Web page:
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Hundreds miss school as teachers strike

ALL QUIET: Gosberton Primary School was closed by the NUT strike yesterday morning.

ALL QUIET: Gosberton Primary School was closed by the NUT strike yesterday morning.

Hundreds of South Holland children missed school yesterday as teachers went on strike over pay and pensions.

Gosberton Primary was one of only two schools in Lincolnshire forced to close, but some were only partially open.

Thomas Cowley High School at Donington asked 221 of its students to stay away because of insufficient teacher cover, University Academy Holbeach opened only for Years 11, 12 and 13, and The Priory School, Spalding, gave 56 Key Stage 4 pupils the day off.

Among other schools hit were Westmere Primary, at Sutton Bridge, which closed to three of its classes, and Gedney Drove End Primary, which was only partially open.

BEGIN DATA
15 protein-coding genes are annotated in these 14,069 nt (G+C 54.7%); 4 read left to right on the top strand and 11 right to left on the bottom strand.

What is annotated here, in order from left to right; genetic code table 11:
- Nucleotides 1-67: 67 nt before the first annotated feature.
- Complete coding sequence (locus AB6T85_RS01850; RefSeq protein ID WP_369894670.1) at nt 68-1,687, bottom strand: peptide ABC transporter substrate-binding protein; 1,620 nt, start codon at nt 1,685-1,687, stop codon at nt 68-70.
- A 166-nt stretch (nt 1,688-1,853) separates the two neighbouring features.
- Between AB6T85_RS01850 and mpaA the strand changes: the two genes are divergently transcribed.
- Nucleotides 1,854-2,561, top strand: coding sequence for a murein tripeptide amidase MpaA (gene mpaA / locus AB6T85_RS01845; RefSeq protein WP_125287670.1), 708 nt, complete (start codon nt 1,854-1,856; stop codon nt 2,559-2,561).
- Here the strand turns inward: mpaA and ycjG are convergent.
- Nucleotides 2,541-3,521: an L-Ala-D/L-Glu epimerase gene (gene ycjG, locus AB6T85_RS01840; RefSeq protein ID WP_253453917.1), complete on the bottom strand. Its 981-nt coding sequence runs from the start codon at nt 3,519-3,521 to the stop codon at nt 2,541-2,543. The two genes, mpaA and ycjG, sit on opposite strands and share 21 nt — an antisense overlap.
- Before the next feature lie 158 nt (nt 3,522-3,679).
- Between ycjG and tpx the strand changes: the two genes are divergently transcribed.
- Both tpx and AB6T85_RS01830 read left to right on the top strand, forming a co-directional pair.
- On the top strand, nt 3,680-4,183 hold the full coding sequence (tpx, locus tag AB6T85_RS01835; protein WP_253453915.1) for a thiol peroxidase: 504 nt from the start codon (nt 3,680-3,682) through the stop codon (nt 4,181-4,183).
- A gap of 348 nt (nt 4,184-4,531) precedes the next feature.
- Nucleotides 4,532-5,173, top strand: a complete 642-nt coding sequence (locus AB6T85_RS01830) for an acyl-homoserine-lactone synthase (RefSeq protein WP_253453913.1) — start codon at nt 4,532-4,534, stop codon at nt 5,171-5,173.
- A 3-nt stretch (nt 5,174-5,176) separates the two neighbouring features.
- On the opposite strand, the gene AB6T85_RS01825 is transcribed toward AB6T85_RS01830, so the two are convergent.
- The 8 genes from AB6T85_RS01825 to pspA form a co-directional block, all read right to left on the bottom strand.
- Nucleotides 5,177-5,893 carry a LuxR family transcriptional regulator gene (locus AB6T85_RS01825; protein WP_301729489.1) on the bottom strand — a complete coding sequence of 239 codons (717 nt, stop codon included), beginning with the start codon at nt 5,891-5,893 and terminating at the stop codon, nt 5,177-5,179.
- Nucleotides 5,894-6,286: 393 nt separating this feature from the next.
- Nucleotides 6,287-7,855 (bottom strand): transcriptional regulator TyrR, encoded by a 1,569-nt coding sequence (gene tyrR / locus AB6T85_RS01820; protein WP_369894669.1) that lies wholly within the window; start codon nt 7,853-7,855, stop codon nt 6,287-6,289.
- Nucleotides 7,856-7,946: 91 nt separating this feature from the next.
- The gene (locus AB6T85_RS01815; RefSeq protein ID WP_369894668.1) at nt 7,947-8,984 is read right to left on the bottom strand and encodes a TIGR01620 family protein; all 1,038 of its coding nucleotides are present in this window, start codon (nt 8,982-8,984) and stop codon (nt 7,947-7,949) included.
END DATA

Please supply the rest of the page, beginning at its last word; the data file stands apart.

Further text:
Market Deeping Primary was initially listed as a school due to close, but it opened normally after informing parents of the mistake.

Thomas Cowley head Martyn Taylor said two of the school’s teachers were on strike, but there were also staff absences and non-striking members of staff who supported the striking teachers “by not wishing to cover for their absent colleagues”.

He said the teachers on strike would have taught a number of classes during the day, which is why so many pupils were affected.

“What I didn’t want to do was close the school for everybody, which I have had to do in the past,” Mr Taylor said.

The NUT, the biggest teaching union, is opposed to Government reforms including higher pension contributions and the introduction of performance related pay that will see salaries rise for teachers who boost pupils’ results and impose high levels of discipline.

The action wasn’t joined by the second biggest teaching union, the NASUWT, which supported the NUT in one-day strikes last term.

Grandad Les Brown, who was looking after his Gosberton Primary pupil granddaughter yesterday, said: “You can’t have a strike without inconveniencing somebody. I don’t object to it. I don’t think that striking is the right way forward for the teachers, but I certainly don’t think they are doing anything wrong.”

 

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